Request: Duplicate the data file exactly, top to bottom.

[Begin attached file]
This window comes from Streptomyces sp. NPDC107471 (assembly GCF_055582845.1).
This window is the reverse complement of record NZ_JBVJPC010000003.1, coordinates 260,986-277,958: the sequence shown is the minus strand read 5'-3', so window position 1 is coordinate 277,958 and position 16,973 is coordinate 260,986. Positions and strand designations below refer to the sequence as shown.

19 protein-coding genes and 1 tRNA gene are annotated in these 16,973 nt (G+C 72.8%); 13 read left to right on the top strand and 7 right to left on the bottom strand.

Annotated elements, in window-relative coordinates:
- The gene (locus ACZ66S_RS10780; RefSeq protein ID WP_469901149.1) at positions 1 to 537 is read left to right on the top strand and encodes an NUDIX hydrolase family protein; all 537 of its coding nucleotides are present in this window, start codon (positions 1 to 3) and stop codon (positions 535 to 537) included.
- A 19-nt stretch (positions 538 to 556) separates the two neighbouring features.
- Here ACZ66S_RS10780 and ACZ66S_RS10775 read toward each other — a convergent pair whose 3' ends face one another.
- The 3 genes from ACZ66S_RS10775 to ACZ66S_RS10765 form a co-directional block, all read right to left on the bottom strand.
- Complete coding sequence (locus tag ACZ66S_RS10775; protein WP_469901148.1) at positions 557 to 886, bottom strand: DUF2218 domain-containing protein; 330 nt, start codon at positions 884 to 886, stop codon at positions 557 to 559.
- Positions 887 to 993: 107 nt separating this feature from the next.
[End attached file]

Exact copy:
This window comes from Streptomyces sp. NPDC107471 (assembly GCF_055582845.1).
This window is the reverse complement of record NZ_JBVJPC010000003.1, coordinates 260,986-277,958: the sequence shown is the minus strand read 5'-3', so window position 1 is coordinate 277,958 and position 16,973 is coordinate 260,986. Positions and strand designations below refer to the sequence as shown.

19 protein-coding genes and 1 tRNA gene are annotated in these 16,973 nt (G+C 72.8%); 13 read left to right on the top strand and 7 right to left on the bottom strand.

Annotated elements, in window-relative coordinates:
- The gene (locus ACZ66S_RS10780; RefSeq protein ID WP_469901149.1) at positions 1 to 537 is read left to right on the top strand and encodes an NUDIX hydrolase family protein; all 537 of its coding nucleotides are present in this window, start codon (positions 1 to 3) and stop codon (positions 535 to 537) included.
- A 19-nt stretch (positions 538 to 556) separates the two neighbouring features.
- Here ACZ66S_RS10780 and ACZ66S_RS10775 read toward each other — a convergent pair whose 3' ends face one another.
- The 3 genes from ACZ66S_RS10775 to ACZ66S_RS10765 form a co-directional block, all read right to left on the bottom strand.
- Complete coding sequence (locus tag ACZ66S_RS10775; protein WP_469901148.1) at positions 557 to 886, bottom strand: DUF2218 domain-containing protein; 330 nt, start codon at positions 884 to 886, stop codon at positions 557 to 559.
- Positions 887 to 993: 107 nt separating this feature from the next.